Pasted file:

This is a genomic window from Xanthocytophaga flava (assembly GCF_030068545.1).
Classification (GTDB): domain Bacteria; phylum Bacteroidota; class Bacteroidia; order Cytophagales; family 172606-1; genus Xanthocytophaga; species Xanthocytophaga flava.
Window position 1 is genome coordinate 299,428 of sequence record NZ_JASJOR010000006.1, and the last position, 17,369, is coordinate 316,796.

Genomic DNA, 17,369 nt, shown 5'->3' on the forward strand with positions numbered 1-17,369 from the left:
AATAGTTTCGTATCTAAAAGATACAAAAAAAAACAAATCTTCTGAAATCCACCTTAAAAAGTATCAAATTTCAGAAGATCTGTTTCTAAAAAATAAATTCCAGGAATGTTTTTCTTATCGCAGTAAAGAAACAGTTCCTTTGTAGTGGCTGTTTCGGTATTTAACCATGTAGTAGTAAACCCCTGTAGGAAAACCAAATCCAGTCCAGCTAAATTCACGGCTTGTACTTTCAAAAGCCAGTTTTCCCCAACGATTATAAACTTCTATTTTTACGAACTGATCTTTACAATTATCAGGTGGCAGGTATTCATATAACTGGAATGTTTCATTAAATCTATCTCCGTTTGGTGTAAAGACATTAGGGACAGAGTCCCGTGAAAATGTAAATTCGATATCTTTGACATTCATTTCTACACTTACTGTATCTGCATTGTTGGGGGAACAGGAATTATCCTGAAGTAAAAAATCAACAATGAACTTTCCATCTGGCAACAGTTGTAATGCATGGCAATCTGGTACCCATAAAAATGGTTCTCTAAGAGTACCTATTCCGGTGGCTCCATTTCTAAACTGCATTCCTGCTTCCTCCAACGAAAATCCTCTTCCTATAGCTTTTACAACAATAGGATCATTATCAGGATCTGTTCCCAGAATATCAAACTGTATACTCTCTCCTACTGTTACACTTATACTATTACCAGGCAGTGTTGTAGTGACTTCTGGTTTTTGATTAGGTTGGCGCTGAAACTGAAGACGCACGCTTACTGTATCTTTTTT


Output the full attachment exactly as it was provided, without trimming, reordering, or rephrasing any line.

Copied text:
This is a genomic window from Xanthocytophaga flava (assembly GCF_030068545.1).
Classification (GTDB): domain Bacteria; phylum Bacteroidota; class Bacteroidia; order Cytophagales; family 172606-1; genus Xanthocytophaga; species Xanthocytophaga flava.
Window position 1 is genome coordinate 299,428 of sequence record NZ_JASJOR010000006.1, and the last position, 17,369, is coordinate 316,796.

Genomic DNA, 17,369 nt, shown 5'->3' on the forward strand with positions numbered 1-17,369 from the left:
AATAGTTTCGTATCTAAAAGATACAAAAAAAAACAAATCTTCTGAAATCCACCTTAAAAAGTATCAAATTTCAGAAGATCTGTTTCTAAAAAATAAATTCCAGGAATGTTTTTCTTATCGCAGTAAAGAAACAGTTCCTTTGTAGTGGCTGTTTCGGTATTTAACCATGTAGTAGTAAACCCCTGTAGGAAAACCAAATCCAGTCCAGCTAAATTCACGGCTTGTACTTTCAAAAGCCAGTTTTCCCCAACGATTATAAACTTCTATTTTTACGAACTGATCTTTACAATTATCAGGTGGCAGGTATTCATATAACTGGAATGTTTCATTAAATCTATCTCCGTTTGGTGTAAAGACATTAGGGACAGAGTCCCGTGAAAATGTAAATTCGATATCTTTGACATTCATTTCTACACTTACTGTATCTGCATTGTTGGGGGAACAGGAATTATCCTGAAGTAAAAAATCAACAATGAACTTTCCATCTGGCAACAGTTGTAATGCATGGCAATCTGGTACCCATAAAAATGGTTCTCTAAGAGTACCTATTCCGGTGGCTCCATTTCTAAACTGCATTCCTGCTTCCTCCAACGAAAATCCTCTTCCTATAGCTTTTACAACAATAGGATCATTATCAGGATCTGTTCCCAGAATATCAAACTGTATACTCTCTCCTACTGTTACACTTATACTATTACCAGGCAGTGTTGTAGTGACTTCTGGTTTTTGATTAGGTTGGCGCTGAAACTGAAGACGCACGCTTACTGTATCTTTTTT